Headquartered in Wilton, CT, LTI is a leasing firm specializing nationally in direct equipment financing and vendor leasing programs for emerging growth and later-stage, venture capital backed companies. More information about LTI is available at: http://www.ltileasing.com.
How To Choose An Equipment Leasing Company
Leasing has become a preferred form of equipment financing, accounting for more than 30% of business equipment acquisitions. Each year, thousands of U.S. companies face the challenge of finding attractive financing to acquire business equipment. Many of these companies approach the lease sourcing process seeking the lowest lease rate. While securing a low rate is a worthwhile goal in choosing a leasing arrangement, it alone is usually not a reliable standard for obtaining the best lease transaction or leasing experience.
The Leverage of the Lease
In today's rapidly changing business environment it makes sense to consider all the options before paying for your business equipment ? whether it's a photocopier, computer system, computer hardware or software, telephone system, security equipment, office furniture or anything else. Many business people will give great consideration to the actual purchase, getting quotes from different suppliers and considering different choices. When it comes to paying, however, they simply pay cash or use bank finance without fully exploring the available options.
So You Want to be a Landlord?
The residual income from owning rental properties may bring more money into your life than the fast flip in the long term. If nothing else, the stress is reduced because a well-chosen investment will pay for itself until you the market is ready for you to sell. In order to make this idea work, you must plan carefully. Choose your property, choose your management approach, and choose your tenants carefully to make the most of your investment.
Lease or Buy? That is Always the Question with Car Financing
Leasing is a perfectly viable and legitimate way to finance a new car. Although leasing offers attractive benefits, it is somewhat more complex than buying with a loan. This means there can be pitfalls if a decision to lease is made for the wrong reasons.
How Venture Leasing Added Millions To A Startups Equity Value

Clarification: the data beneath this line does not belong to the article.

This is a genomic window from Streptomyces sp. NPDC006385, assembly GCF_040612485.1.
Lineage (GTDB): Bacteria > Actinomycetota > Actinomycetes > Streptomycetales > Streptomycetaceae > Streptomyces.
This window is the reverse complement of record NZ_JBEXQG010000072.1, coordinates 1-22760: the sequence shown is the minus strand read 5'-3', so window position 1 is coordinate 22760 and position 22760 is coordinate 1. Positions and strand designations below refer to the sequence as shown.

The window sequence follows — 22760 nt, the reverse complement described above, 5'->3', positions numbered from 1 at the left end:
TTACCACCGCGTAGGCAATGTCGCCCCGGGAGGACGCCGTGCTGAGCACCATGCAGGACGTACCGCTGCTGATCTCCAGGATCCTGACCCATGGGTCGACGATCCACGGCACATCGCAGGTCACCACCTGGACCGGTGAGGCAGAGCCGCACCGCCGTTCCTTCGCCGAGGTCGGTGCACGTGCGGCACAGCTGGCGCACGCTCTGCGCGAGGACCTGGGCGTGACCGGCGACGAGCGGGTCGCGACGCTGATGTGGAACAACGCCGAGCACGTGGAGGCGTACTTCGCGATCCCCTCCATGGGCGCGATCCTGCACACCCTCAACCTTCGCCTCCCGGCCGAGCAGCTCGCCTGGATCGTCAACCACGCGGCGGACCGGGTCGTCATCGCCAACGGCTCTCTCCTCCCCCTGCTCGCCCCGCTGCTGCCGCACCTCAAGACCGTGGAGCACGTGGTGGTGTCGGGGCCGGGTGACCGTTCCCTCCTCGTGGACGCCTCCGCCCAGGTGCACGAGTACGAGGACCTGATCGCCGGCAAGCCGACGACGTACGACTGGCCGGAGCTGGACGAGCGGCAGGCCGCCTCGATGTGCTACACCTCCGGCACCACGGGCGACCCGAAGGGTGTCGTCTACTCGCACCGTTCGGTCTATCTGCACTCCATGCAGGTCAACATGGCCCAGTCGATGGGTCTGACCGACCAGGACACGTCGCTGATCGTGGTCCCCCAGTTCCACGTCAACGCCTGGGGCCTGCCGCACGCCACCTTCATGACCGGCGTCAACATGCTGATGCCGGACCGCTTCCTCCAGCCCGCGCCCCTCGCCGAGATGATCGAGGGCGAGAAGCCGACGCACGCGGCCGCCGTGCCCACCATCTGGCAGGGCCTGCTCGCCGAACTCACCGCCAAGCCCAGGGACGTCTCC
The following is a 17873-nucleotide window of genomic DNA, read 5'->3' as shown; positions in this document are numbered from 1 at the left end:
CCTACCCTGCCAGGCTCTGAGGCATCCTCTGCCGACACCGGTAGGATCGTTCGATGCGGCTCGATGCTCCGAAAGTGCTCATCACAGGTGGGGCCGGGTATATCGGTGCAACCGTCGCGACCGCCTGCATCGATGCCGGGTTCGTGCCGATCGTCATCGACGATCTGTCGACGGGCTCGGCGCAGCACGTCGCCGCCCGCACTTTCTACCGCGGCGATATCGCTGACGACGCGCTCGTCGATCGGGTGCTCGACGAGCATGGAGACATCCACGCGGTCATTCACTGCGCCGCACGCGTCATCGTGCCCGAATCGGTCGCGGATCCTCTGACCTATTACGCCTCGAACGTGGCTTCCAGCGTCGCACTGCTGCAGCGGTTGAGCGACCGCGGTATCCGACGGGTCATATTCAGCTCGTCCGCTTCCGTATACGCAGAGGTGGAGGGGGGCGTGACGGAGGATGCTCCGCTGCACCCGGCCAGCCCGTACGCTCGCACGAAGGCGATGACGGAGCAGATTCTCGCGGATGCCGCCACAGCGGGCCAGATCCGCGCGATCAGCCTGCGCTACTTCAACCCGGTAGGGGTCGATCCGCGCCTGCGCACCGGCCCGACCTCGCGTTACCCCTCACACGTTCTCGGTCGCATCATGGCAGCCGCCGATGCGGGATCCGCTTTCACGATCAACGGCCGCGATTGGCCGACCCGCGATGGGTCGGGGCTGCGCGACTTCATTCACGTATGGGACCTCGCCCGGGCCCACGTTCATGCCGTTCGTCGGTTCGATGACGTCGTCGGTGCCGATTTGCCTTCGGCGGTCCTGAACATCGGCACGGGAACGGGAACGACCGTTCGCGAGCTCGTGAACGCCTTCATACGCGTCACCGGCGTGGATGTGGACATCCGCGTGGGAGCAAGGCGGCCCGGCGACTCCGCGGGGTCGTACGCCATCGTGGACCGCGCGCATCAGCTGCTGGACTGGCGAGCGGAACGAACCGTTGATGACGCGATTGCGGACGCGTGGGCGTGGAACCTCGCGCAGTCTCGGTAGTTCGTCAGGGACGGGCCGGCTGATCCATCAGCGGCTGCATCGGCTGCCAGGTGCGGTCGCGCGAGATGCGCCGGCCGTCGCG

Craig Berman beamed noticeably after completing his board presentation. Berman, CEO of a startup that develops nanotechnology applications for the defense industry, had just closed a $ 20 million equity round. Berman finalized the round at an equity valuation that made the whole board blush. Only six months earlier, Berman's team faced a daunting technical delay that set the company back three months. With only four months of cash remaining from a previous equity round, the delay would cause Berman's company to burn cash faster and to fall short of an important benchmark.
Venture Leasing: Startup Financing On the Rise
According to Pricewaterhouse Coopers, investment by institutional venture capitalists in startups grew from less than $3.0 billion at the beginning of the 1990's to over $106 billion in 2000. Although venture capital volume has retreated significantly since the economic "bubble" years of the late 1990's, the present volume of around $ 19 billion per year still represents a substantial rate of growth. Venture capitalists will fund more than 2,500 high growth startups in the U.S. this year.
Explore An Effective Revolutionary Approach To Traditional Business Financing
For business owners who need working capital now there is a revolutionary, tax-deductible cash flow solution that frees up capital and gives them the money they need to grow. This diversified cash flow solutions is known as "asset leasing."
Ten Ways Start-ups Use Venture Leases And Loans To Generate Millions
The rise of venture leasing and lending has created an opportunity for sophisticated entrepreneurs to gain a competitive advantage. Savvy entrepreneurs are using venture leases and loans to generate millions of dollars for shareholders by leveraging existing venture capital. They have discovered ways to use this flexible financing as a tool to build enterprise value between equity rounds and to leapfrog less sophisticated competitors.
Venture Leasing - A Smarter Way To Build Enterprise Value
In 2003, venture capitalists and investors dispensed over $18 billion to promising young U.S. companies, according to VentureOne and Ernst & Young Quarterly Venture Capital Report. Less documented and reported is venture leasing's activity and volume. This form of equipment financing contributes greatly to the growth of U.S. start-ups. Yearly, specialty leasing companies pour hundreds of millions of dollars into start-ups, permitting savvy entrepreneurs to achieve the biggest 'bang for their buck' in financing growth. What is venture leasing and how do sophisticated entrepreneurs maximize enterprise value with this type of financing? Why is venture leasing a cheaper and smarter way to finance needed equipment when compared to venture capital? For answers, one must look closely at this relatively new and expanding form of equipment financing specifically designed for rapidly growing venture capital-backed start-ups.
Interim Rent: Equipment Leasing?s Trap Door
Many lessees enter into lease transactions that they believe are competitive based on faulty rate assumptions. Most lease rate calculations don't take interim rent into consideration. Interim rent is the trap door that allows lessors to receive increases in lease pricing. It is unpredictable and the amount can be arbitrary. By understanding how interim can impact your lease, you can close this trap door and enjoy the lease pricing you thought you negotiated.